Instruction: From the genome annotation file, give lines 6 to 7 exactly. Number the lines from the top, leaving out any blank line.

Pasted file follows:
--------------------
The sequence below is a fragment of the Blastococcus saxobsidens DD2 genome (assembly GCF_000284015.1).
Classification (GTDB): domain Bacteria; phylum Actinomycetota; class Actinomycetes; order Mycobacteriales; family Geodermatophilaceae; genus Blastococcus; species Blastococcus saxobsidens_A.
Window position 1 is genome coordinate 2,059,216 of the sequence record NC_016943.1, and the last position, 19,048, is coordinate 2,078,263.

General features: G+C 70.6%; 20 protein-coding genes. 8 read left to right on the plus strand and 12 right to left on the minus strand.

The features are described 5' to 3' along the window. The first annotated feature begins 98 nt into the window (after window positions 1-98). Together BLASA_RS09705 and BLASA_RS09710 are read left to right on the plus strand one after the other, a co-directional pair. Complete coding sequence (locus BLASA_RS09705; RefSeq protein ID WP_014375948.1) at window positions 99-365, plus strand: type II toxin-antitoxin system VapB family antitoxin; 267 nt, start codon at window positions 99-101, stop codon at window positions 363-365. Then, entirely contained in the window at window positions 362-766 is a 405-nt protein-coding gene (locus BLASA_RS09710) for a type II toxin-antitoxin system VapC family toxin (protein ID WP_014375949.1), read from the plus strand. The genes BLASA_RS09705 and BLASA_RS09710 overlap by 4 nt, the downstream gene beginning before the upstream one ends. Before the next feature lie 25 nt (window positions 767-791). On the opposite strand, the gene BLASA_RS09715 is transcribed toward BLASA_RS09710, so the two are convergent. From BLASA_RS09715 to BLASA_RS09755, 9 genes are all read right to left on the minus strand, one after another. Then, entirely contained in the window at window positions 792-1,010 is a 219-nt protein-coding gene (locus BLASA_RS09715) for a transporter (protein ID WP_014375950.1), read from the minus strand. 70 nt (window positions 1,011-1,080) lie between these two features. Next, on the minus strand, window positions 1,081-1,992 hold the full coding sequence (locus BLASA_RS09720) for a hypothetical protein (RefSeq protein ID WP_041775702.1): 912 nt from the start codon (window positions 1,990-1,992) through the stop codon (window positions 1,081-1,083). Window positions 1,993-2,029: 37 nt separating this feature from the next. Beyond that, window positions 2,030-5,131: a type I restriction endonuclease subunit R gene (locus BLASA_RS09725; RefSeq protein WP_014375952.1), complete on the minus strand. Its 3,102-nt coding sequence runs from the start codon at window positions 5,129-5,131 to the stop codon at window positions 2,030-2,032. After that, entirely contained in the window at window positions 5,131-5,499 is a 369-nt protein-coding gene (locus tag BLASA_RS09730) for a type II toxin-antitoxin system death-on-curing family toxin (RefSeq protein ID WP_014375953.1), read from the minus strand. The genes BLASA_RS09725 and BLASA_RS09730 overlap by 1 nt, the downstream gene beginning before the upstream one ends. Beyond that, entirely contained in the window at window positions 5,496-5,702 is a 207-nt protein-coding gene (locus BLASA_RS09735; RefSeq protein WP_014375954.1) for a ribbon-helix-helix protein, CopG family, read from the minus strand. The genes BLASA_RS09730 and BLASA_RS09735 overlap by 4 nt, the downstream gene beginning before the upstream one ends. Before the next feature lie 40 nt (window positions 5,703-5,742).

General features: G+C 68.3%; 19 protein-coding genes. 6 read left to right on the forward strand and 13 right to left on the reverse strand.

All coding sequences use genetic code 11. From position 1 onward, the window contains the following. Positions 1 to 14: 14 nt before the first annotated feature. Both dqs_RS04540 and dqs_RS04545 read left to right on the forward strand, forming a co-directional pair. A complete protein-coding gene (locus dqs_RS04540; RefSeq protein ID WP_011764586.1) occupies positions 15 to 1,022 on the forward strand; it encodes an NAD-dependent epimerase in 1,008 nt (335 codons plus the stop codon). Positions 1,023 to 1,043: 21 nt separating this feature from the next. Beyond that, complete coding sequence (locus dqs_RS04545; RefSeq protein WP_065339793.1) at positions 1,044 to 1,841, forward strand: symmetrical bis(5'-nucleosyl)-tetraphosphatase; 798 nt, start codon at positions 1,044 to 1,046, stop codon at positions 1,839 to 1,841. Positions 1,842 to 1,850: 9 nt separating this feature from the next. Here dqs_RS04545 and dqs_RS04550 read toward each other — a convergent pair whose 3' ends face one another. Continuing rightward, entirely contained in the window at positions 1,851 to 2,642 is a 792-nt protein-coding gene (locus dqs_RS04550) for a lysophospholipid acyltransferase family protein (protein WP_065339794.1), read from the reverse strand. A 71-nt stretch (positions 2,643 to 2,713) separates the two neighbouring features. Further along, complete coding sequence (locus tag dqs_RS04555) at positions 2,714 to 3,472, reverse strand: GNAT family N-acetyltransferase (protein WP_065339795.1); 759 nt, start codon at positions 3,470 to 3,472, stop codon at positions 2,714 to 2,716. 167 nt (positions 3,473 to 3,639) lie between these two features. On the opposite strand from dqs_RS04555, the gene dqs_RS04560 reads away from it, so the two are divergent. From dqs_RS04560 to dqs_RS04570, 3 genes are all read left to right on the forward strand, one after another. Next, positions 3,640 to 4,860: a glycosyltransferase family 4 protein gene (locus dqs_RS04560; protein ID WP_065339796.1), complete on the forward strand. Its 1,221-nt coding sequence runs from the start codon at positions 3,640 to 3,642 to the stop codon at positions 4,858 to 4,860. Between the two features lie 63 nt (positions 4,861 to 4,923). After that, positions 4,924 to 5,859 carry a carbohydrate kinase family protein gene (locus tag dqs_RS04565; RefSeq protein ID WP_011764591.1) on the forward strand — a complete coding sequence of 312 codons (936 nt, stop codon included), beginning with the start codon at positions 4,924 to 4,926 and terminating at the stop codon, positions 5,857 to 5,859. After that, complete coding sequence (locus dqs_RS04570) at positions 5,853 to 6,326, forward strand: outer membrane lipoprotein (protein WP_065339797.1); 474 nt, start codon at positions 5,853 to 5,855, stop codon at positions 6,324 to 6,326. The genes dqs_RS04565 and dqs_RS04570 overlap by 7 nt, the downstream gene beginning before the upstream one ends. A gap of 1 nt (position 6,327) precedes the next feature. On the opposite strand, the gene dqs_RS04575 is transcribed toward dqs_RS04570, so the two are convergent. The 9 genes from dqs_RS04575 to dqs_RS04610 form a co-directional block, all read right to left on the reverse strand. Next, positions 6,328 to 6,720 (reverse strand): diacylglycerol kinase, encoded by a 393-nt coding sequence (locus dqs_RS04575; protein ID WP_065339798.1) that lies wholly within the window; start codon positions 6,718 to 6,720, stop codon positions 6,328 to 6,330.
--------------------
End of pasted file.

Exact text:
General features: G+C 68.3%; 19 protein-coding genes. 6 read left to right on the forward strand and 13 right to left on the reverse strand.

All coding sequences use genetic code 11. From position 1 onward, the window contains the following. Positions 1 to 14: 14 nt before the first annotated feature. Both dqs_RS04540 and dqs_RS04545 read left to right on the forward strand, forming a co-directional pair. A complete protein-coding gene (locus dqs_RS04540; RefSeq protein ID WP_011764586.1) occupies positions 15 to 1,022 on the forward strand; it encodes an NAD-dependent epimerase in 1,008 nt (335 codons plus the stop codon). Positions 1,023 to 1,043: 21 nt separating this feature from the next. Beyond that, complete coding sequence (locus dqs_RS04545; RefSeq protein WP_065339793.1) at positions 1,044 to 1,841, forward strand: symmetrical bis(5'-nucleosyl)-tetraphosphatase; 798 nt, start codon at positions 1,044 to 1,046, stop codon at positions 1,839 to 1,841. Positions 1,842 to 1,850: 9 nt separating this feature from the next. Here dqs_RS04545 and dqs_RS04550 read toward each other — a convergent pair whose 3' ends face one another. Continuing rightward, entirely contained in the window at positions 1,851 to 2,642 is a 792-nt protein-coding gene (locus dqs_RS04550) for a lysophospholipid acyltransferase family protein (protein WP_065339794.1), read from the reverse strand. A 71-nt stretch (positions 2,643 to 2,713) separates the two neighbouring features. Further along, complete coding sequence (locus tag dqs_RS04555) at positions 2,714 to 3,472, reverse strand: GNAT family N-acetyltransferase (protein WP_065339795.1); 759 nt, start codon at positions 3,470 to 3,472, stop codon at positions 2,714 to 2,716. 167 nt (positions 3,473 to 3,639) lie between these two features. On the opposite strand from dqs_RS04555, the gene dqs_RS04560 reads away from it, so the two are divergent. From dqs_RS04560 to dqs_RS04570, 3 genes are all read left to right on the forward strand, one after another. Next, positions 3,640 to 4,860: a glycosyltransferase family 4 protein gene (locus dqs_RS04560; protein ID WP_065339796.1), complete on the forward strand. Its 1,221-nt coding sequence runs from the start codon at positions 3,640 to 3,642 to the stop codon at positions 4,858 to 4,860. Between the two features lie 63 nt (positions 4,861 to 4,923). After that, positions 4,924 to 5,859 carry a carbohydrate kinase family protein gene (locus tag dqs_RS04565; RefSeq protein ID WP_011764591.1) on the forward strand — a complete coding sequence of 312 codons (936 nt, stop codon included), beginning with the start codon at positions 4,924 to 4,926 and terminating at the stop codon, positions 5,857 to 5,859. After that, complete coding sequence (locus dqs_RS04570) at positions 5,853 to 6,326, forward strand: outer membrane lipoprotein (protein WP_065339797.1); 474 nt, start codon at positions 5,853 to 5,855, stop codon at positions 6,324 to 6,326. The genes dqs_RS04565 and dqs_RS04570 overlap by 7 nt, the downstream gene beginning before the upstream one ends. A gap of 1 nt (position 6,327) precedes the next feature. On the opposite strand, the gene dqs_RS04575 is transcribed toward dqs_RS04570, so the two are convergent. The 9 genes from dqs_RS04575 to dqs_RS04610 form a co-directional block, all read right to left on the reverse strand. Next, positions 6,328 to 6,720 (reverse strand): diacylglycerol kinase, encoded by a 393-nt coding sequence (locus dqs_RS04575; protein ID WP_065339798.1) that lies wholly within the window; start codon positions 6,718 to 6,720, stop codon positions 6,328 to 6,330.